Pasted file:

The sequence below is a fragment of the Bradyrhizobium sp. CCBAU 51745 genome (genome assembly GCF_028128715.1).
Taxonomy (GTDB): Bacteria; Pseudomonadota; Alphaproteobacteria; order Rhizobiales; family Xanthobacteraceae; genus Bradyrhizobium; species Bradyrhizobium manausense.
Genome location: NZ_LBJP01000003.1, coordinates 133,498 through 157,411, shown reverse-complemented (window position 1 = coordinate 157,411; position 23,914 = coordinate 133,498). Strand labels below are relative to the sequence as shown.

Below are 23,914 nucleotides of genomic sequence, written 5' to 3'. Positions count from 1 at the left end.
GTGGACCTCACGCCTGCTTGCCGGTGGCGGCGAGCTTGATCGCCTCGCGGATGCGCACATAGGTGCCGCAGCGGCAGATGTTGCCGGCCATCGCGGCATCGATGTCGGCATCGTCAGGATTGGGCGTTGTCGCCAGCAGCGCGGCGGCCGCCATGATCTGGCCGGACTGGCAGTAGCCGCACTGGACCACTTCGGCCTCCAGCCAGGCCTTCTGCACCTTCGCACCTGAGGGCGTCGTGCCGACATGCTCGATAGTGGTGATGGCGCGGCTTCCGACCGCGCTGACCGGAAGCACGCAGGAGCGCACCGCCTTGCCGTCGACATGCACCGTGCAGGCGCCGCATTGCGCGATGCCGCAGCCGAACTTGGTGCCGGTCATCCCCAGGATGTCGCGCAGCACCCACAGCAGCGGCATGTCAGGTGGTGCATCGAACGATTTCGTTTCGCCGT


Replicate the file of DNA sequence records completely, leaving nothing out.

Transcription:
The sequence below is a fragment of the Bradyrhizobium sp. CCBAU 51745 genome (genome assembly GCF_028128715.1).
Taxonomy (GTDB): Bacteria; Pseudomonadota; Alphaproteobacteria; order Rhizobiales; family Xanthobacteraceae; genus Bradyrhizobium; species Bradyrhizobium manausense.
Genome location: NZ_LBJP01000003.1, coordinates 133,498 through 157,411, shown reverse-complemented (window position 1 = coordinate 157,411; position 23,914 = coordinate 133,498). Strand labels below are relative to the sequence as shown.

Below are 23,914 nucleotides of genomic sequence, written 5' to 3'. Positions count from 1 at the left end.
GTGGACCTCACGCCTGCTTGCCGGTGGCGGCGAGCTTGATCGCCTCGCGGATGCGCACATAGGTGCCGCAGCGGCAGATGTTGCCGGCCATCGCGGCATCGATGTCGGCATCGTCAGGATTGGGCGTTGTCGCCAGCAGCGCGGCGGCCGCCATGATCTGGCCGGACTGGCAGTAGCCGCACTGGACCACTTCGGCCTCCAGCCAGGCCTTCTGCACCTTCGCACCTGAGGGCGTCGTGCCGACATGCTCGATAGTGGTGATGGCGCGGCTTCCGACCGCGCTGACCGGAAGCACGCAGGAGCGCACCGCCTTGCCGTCGACATGCACCGTGCAGGCGCCGCATTGCGCGATGCCGCAGCCGAACTTGGTGCCGGTCATCCCCAGGATGTCGCGCAGCACCCACAGCAGCGGCATGTCAGGTGGTGCATCGAACGATTTCGTTTCGCCGT